With the exception of message-dreams and portent dreams, two categories that we will look at below, for the Buddha’s monastic disciples who were intent on cultivating the mind full-time, dreams were considered as illusory and false, no different from the illusions of waking-time reality.

2. Message-dreams or teaching by the gods, spirits, or bodhisattvas

Dreams can be a message from a bodhisattva, an ancestor, a god, or a spirit [brahma or deva]. The intent of the dream may be to test the dreamer’s resolve: Is one non-retreating (avaivartika) from Bodhi (enlightenment) even when sleeping? The purpose of the dream visit may be to communicate information vital to the dreamer’s well-being.

The Buddha himself had five dreams of catastrophes, falling stars, and worlds in collision just before his enlightenment. The dreams were sent to him not by a benevolent Dharma-protector, but by a malevolent sorcerer, intent on disrupting the Buddha’s samadhi (concentration) and preventing his awakening.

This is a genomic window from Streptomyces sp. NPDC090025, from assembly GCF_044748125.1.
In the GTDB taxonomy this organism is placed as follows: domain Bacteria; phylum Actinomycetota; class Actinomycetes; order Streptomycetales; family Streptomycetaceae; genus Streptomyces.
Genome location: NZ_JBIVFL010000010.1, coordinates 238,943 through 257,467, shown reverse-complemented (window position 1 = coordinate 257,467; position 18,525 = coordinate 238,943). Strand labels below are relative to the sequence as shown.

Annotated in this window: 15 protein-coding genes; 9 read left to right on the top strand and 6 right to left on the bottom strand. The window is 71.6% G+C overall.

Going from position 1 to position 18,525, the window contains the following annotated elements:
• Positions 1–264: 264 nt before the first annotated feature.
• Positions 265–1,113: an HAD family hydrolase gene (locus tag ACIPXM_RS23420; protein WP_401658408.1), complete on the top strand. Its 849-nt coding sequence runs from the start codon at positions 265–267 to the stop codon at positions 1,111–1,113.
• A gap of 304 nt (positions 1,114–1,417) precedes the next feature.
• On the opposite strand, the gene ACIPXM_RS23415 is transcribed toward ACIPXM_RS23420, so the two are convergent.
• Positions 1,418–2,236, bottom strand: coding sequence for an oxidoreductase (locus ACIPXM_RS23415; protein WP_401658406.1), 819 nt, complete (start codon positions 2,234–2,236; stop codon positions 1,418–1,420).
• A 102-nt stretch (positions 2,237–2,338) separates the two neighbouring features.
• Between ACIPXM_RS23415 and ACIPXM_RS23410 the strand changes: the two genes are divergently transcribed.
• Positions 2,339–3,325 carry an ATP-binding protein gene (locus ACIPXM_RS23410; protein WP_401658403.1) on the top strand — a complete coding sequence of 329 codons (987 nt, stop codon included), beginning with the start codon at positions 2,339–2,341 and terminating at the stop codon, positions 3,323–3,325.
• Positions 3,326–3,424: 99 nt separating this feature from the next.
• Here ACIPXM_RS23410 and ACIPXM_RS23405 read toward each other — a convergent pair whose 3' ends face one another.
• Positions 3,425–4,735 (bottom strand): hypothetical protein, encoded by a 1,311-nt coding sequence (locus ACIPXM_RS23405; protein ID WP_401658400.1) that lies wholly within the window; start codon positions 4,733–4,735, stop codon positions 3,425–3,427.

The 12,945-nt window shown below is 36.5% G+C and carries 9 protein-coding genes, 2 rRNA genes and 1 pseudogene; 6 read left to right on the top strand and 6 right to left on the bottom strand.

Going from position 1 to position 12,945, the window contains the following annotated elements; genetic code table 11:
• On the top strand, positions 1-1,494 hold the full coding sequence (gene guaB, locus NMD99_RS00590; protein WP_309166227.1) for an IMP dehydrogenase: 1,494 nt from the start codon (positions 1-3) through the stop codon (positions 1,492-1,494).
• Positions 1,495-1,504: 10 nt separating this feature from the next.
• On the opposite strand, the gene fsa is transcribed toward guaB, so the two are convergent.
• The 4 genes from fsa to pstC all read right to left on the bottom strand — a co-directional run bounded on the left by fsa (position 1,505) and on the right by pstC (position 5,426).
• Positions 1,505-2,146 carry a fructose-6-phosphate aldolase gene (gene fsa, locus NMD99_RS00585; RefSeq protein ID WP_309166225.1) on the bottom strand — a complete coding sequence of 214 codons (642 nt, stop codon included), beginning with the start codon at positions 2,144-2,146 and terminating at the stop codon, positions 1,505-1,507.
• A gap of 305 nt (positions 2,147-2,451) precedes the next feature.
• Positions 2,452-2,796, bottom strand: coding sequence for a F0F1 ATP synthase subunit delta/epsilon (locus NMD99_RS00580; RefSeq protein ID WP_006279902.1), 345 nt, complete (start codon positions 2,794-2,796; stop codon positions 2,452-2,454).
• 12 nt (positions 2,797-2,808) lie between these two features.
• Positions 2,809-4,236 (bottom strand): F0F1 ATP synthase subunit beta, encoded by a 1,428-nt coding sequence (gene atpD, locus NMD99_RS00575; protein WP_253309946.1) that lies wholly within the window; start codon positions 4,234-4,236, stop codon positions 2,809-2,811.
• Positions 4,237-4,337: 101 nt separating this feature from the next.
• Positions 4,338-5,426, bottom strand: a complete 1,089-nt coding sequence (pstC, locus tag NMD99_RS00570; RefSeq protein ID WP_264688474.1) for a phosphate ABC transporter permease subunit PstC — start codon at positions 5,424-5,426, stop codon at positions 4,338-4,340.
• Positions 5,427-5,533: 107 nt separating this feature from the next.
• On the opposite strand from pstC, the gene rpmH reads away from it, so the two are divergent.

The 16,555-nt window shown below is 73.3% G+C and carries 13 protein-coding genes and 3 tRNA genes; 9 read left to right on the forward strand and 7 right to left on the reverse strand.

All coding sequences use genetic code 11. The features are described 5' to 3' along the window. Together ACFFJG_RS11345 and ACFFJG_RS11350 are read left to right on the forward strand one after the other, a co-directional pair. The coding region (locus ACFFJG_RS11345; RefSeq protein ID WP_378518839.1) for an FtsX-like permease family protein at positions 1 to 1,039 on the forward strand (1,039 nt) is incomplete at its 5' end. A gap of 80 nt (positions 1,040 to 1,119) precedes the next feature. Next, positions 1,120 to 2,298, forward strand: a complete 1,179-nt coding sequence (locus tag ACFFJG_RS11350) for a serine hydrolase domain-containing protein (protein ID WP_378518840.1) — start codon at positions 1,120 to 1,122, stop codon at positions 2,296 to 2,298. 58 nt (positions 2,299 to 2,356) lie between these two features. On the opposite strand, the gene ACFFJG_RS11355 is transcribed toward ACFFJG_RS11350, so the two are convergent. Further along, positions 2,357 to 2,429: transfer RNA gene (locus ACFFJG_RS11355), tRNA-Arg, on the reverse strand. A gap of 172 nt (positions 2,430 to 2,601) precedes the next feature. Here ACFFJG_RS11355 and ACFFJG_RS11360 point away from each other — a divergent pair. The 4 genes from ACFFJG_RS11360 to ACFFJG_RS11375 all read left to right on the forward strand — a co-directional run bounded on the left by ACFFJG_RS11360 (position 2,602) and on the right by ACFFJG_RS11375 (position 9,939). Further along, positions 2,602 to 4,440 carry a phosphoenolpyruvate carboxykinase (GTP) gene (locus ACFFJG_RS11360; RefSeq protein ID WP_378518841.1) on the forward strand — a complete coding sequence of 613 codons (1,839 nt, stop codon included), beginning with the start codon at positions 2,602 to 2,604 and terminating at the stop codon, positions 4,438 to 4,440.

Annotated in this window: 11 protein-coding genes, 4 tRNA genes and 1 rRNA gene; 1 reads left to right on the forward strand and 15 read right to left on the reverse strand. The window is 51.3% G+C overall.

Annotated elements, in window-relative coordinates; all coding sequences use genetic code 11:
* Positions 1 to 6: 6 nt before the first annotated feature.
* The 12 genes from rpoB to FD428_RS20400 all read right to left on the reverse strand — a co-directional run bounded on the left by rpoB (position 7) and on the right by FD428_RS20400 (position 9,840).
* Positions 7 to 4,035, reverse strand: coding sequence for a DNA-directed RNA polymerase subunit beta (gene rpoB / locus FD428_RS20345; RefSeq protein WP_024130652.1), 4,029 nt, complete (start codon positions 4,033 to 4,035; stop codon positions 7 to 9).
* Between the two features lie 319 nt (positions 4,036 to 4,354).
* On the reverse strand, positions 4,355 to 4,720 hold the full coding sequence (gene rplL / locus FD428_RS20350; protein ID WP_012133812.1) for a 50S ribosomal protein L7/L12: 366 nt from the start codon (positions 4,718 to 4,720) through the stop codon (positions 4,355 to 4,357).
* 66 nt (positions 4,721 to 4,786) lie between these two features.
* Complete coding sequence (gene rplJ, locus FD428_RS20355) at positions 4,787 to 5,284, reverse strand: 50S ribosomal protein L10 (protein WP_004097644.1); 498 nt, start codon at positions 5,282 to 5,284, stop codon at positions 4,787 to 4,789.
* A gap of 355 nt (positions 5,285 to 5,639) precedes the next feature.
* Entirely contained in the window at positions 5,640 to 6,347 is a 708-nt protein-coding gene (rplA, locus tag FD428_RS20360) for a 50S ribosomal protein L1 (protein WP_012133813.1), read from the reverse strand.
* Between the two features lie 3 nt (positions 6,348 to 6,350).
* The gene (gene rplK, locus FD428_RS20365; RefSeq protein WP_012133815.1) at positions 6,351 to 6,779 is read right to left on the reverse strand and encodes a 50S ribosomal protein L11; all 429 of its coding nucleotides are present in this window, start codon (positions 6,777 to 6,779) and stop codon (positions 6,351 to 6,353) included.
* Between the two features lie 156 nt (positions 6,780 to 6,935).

3. Prescient or Portent Dreams

Prescient or portent dreams that predict the future are the only category of dreams that the ancients considered real or valuable in itself. Based on the records we have, it seems that dreamers in the past wanted to know more or less what dreamers want to know now: whether their dream augured good luck or misfortune. The office of dream diviner was esteemed, and nobility and commoner alike, waking after a dreamy sleep, sought to know the meaning of their dreams. More>>